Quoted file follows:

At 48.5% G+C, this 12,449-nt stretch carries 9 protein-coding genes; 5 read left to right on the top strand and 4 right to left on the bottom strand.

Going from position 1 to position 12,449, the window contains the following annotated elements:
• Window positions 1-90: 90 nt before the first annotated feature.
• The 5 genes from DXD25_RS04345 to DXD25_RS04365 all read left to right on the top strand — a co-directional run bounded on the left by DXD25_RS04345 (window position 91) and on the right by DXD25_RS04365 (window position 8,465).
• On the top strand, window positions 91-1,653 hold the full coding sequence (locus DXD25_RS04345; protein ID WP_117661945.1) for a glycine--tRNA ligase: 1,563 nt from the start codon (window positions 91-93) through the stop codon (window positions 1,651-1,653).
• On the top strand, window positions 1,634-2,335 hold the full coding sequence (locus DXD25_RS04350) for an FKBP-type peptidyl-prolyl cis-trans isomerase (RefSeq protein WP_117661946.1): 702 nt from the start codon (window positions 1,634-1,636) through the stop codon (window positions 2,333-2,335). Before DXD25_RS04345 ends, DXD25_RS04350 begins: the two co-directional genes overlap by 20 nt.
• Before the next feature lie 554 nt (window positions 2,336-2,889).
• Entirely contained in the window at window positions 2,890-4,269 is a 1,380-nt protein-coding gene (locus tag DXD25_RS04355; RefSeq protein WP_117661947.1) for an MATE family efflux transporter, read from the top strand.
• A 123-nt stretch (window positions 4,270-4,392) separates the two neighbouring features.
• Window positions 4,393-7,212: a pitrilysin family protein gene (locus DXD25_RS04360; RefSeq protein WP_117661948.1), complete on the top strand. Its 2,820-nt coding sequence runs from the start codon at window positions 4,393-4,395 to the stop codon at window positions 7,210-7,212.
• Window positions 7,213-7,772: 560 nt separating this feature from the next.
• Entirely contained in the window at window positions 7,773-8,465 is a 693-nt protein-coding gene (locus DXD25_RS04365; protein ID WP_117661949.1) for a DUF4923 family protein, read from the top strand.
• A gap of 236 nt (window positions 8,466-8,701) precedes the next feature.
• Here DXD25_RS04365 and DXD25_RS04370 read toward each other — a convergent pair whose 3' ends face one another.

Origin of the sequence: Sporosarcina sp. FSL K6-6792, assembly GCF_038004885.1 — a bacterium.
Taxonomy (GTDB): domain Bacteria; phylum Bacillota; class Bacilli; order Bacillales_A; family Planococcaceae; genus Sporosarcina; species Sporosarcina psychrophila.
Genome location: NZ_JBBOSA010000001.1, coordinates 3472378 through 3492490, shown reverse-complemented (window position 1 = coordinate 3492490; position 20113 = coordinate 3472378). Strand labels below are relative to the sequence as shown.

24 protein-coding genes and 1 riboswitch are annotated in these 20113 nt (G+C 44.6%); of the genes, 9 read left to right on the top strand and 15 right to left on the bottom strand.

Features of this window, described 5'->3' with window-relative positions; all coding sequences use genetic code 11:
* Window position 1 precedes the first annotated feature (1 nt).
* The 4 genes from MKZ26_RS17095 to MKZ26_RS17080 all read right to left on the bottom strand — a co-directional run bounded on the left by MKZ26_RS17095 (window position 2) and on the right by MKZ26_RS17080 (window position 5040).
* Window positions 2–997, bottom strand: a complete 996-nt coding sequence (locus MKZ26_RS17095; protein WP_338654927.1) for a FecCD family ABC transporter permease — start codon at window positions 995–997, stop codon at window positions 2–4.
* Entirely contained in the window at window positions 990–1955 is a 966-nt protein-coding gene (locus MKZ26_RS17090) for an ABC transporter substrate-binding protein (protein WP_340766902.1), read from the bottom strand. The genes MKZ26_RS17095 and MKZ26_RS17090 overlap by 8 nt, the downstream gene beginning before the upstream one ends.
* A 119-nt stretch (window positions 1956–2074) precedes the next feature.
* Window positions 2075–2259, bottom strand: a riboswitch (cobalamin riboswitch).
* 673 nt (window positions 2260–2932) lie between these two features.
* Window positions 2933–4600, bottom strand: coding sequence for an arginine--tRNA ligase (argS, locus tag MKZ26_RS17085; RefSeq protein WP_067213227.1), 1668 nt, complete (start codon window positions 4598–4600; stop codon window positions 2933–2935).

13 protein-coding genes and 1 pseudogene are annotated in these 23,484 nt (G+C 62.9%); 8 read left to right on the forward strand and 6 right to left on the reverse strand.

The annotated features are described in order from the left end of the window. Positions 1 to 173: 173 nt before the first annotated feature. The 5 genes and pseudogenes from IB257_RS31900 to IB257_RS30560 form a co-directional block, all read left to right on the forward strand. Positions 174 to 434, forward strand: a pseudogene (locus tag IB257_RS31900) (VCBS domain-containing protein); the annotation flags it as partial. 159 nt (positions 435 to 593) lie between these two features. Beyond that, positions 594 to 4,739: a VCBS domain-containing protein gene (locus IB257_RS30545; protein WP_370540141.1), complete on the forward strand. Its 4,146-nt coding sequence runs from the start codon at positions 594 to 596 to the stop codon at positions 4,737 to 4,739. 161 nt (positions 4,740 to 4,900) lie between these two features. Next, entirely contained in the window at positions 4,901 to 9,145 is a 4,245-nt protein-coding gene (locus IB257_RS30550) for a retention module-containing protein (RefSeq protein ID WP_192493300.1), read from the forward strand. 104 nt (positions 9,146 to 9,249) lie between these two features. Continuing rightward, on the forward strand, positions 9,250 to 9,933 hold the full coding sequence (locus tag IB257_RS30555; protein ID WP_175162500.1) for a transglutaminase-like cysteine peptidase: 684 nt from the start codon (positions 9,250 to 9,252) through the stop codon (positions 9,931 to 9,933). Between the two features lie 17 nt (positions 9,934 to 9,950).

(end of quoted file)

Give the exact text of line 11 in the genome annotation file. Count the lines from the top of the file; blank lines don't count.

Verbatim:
• Window positions 7,213-7,772: 560 nt separating this feature from the next.